Bowling For Columbine

With the recent tragedy in Newtown, I thought it prudent to review Bowling For Columbine, the gun violence documentary that Michael Moore released in 2002 following the Columbine shootings in Littleton, CO.

Moore’s exploration of guns and gun violence in the US is very eye-opening with regard to the varying opinions on guns and the rights we have as citizens. Interviews with people such as militia members, victims of the Columbine shootings, Marilyn Manson, and president of the NRA Charlton Heston are included to provide various viewpoints about related gun topics and ideals.

By the way, if you’re guffawing at the notion of the Marilyn Manson interview, don’t write it off, it’s one of the more compelling and intelligent interviews included. Manson has some great points and has a more enlightened opinion than you may suspect.

The Charlton Heston interview is kind of a drag. I may not agree with Heston, but he’s respectful towards Moore even when Moore starts to antagonize him. Moore becomes completely uncool and rude in an effort to push his agenda and go for some shock value much to his dis-credit after looking like a mopey bully when Heston walks away from the interview.

Some of the interviews are scary but so are some of the general circumstances as to how easy it is to get guns in certain areas. There’s a bank for instance that will give you a gun simply for opening a CD account with them. We also get a glimpse of Canada and the fact that they have millions of guns as well but not nearly the same level of violence committed using a gun as we do. Are we just that much more violent of a society? This documentary begs this kind of question and makes you take a good, long look in the mirror as a member of this country…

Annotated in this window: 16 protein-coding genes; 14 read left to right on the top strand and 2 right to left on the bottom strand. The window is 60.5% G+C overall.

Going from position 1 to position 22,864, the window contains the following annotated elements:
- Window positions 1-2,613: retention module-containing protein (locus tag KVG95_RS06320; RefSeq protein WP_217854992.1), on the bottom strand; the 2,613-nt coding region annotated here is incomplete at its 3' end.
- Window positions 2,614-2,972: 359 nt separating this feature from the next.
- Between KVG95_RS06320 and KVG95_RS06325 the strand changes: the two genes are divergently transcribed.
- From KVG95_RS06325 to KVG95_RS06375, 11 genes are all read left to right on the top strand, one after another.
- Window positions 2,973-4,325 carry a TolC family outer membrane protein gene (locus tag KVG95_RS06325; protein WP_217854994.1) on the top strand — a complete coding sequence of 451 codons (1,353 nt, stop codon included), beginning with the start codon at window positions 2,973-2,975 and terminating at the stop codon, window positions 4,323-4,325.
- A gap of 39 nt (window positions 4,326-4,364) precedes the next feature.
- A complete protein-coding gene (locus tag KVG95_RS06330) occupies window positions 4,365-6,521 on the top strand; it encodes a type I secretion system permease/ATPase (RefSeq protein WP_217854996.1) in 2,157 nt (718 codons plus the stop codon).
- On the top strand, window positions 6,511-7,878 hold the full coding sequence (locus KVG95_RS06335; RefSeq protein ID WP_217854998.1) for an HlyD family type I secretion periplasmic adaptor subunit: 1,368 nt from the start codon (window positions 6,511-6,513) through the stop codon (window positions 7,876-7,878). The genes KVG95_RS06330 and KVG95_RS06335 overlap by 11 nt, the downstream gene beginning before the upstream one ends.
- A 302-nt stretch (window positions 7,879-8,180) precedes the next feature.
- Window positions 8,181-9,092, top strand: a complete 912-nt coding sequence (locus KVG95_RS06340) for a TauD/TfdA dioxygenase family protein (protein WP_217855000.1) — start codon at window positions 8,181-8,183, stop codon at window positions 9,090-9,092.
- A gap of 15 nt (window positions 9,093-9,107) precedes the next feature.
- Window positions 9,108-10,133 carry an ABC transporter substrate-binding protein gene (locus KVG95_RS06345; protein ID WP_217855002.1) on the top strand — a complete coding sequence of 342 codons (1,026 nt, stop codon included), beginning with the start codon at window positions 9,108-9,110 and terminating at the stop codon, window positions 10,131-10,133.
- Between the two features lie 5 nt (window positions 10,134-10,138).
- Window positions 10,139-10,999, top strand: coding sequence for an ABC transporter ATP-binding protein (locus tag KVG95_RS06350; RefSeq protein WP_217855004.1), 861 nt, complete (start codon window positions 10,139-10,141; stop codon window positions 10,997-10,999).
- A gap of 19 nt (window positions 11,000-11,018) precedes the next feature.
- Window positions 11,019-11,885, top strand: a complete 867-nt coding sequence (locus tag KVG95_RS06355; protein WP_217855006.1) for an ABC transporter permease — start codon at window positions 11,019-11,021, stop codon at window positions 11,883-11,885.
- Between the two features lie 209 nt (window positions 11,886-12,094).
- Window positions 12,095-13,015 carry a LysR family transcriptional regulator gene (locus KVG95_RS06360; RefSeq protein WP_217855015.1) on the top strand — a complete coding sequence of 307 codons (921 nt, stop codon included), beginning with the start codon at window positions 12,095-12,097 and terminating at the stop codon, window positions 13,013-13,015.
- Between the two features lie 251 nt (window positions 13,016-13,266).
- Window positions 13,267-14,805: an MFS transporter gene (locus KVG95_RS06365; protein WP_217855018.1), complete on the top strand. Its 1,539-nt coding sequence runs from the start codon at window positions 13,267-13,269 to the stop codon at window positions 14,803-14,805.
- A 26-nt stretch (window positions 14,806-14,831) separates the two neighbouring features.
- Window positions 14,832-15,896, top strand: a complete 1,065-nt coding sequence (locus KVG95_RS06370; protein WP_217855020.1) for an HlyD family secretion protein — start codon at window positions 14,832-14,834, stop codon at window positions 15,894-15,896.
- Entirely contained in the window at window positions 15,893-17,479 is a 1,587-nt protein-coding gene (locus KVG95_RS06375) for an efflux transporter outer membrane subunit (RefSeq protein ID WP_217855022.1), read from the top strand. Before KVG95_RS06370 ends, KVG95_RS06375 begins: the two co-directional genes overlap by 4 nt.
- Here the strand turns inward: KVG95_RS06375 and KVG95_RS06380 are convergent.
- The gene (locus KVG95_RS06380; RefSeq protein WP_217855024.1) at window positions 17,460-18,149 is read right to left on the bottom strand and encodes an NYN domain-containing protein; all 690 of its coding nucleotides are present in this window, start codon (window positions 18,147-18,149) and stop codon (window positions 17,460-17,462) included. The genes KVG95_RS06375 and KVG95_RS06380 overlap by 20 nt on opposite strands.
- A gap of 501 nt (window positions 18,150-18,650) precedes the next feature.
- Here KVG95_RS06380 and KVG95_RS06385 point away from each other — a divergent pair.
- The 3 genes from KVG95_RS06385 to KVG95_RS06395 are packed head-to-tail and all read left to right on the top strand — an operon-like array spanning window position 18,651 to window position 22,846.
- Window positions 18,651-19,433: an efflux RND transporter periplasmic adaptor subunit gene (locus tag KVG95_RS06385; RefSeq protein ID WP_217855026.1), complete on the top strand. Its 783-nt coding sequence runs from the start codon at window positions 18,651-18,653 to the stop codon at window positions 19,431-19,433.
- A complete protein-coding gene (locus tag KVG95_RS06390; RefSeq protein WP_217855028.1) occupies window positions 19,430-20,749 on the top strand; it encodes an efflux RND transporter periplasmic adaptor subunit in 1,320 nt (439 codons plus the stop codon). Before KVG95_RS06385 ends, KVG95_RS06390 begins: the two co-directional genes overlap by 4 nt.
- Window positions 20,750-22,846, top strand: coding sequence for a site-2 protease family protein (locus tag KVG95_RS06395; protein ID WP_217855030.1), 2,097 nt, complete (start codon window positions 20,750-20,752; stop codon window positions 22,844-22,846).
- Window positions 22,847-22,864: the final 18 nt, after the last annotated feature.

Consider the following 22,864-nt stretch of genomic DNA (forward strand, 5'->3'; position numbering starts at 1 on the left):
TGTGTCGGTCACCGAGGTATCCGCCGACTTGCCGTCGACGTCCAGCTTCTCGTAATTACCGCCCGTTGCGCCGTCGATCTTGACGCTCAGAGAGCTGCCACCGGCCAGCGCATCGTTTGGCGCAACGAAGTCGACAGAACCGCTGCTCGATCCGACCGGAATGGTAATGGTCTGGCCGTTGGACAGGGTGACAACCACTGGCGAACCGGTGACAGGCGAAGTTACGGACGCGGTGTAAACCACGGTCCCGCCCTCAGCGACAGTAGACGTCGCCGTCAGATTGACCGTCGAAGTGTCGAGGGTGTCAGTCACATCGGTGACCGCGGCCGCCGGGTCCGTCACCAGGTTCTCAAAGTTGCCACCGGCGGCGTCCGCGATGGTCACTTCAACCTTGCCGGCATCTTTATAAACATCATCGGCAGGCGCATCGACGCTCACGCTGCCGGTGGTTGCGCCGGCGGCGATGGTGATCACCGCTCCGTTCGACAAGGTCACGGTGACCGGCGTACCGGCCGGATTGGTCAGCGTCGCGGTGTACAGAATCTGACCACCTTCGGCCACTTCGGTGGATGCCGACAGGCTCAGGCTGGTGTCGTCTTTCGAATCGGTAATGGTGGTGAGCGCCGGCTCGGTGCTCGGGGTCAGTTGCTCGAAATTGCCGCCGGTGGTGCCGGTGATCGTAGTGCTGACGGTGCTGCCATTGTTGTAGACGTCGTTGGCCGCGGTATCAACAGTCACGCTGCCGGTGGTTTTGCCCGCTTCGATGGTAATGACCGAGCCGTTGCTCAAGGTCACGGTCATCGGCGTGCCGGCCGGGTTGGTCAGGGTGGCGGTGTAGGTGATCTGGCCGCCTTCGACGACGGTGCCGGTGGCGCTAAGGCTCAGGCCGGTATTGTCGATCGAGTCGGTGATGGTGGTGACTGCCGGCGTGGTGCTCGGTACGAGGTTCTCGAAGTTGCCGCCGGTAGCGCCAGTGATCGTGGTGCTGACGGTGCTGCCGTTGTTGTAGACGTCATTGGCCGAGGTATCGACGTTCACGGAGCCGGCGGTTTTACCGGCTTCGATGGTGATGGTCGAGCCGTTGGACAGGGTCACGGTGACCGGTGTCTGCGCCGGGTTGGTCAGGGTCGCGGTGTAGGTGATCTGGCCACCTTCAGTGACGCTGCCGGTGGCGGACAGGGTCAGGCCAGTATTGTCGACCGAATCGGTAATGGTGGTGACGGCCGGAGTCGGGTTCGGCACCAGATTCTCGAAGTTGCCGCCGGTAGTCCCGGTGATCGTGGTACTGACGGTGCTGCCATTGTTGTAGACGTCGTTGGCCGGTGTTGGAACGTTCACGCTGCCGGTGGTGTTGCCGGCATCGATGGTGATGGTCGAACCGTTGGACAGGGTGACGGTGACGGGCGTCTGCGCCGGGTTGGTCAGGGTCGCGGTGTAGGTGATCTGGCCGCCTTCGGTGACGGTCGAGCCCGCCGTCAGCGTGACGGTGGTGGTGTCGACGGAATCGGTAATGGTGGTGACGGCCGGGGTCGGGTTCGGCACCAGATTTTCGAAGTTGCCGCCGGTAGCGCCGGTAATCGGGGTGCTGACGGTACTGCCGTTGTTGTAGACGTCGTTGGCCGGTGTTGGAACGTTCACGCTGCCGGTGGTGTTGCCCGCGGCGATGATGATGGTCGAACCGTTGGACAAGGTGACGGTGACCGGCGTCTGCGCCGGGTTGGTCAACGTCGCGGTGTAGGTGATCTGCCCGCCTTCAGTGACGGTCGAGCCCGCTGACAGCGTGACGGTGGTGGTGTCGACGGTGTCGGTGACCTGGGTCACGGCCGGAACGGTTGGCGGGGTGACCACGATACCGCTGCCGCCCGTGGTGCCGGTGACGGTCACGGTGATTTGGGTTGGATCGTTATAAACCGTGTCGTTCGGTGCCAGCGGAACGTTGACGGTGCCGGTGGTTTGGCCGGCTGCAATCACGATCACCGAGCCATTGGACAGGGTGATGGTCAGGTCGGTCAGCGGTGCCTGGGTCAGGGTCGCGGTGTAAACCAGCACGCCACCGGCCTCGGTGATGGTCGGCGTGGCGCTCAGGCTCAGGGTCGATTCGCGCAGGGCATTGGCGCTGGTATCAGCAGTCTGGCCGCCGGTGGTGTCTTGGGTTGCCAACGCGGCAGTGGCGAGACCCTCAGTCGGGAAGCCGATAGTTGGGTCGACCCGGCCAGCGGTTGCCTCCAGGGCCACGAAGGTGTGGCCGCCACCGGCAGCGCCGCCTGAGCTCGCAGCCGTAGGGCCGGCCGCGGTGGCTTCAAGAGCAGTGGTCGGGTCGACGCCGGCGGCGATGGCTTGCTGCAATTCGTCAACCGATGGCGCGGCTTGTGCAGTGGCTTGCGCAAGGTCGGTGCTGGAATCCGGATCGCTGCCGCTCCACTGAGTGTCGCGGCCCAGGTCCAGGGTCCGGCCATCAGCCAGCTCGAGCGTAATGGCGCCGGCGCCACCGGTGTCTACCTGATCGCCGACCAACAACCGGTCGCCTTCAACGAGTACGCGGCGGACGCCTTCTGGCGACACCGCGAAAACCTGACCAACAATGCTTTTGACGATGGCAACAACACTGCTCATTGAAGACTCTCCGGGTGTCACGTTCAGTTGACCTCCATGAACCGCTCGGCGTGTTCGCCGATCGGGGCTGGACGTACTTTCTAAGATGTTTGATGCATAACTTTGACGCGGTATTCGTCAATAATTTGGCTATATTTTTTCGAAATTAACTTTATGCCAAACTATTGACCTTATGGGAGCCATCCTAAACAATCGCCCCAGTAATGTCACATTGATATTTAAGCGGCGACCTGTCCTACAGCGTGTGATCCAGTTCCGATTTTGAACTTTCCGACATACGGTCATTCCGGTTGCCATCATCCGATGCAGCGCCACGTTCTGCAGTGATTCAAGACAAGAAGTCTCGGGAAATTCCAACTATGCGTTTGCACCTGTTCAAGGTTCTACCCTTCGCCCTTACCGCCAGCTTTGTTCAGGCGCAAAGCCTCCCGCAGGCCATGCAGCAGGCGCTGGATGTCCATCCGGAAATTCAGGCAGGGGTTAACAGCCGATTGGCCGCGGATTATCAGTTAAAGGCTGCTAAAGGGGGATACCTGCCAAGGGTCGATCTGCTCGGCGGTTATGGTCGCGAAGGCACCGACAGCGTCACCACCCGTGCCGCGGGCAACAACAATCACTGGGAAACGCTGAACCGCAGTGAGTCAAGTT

I think there are arguments on both sides and I am a gun owner. I was raised around guns and have a healthy respect for them. I also have a gun that’s registered as all of them should be. And while I respect people’s rights to have guns, I think it should be tougher to get them, they should be more expensive (so should bullets) and automatic weapons like AK-47s, etc., should not be available. Protecting your family or hunting are of course considerations, but I see no need for an M16 for either.

And that’s just one part of the gun debate that has once again reared it’s head 10 years later…

Despite Moore’s egotistic agenda, this is a good documentary and worth seeing to educate yourself further on this tricky topic that our country has yet to resolve.

reviewed by Sean McKnight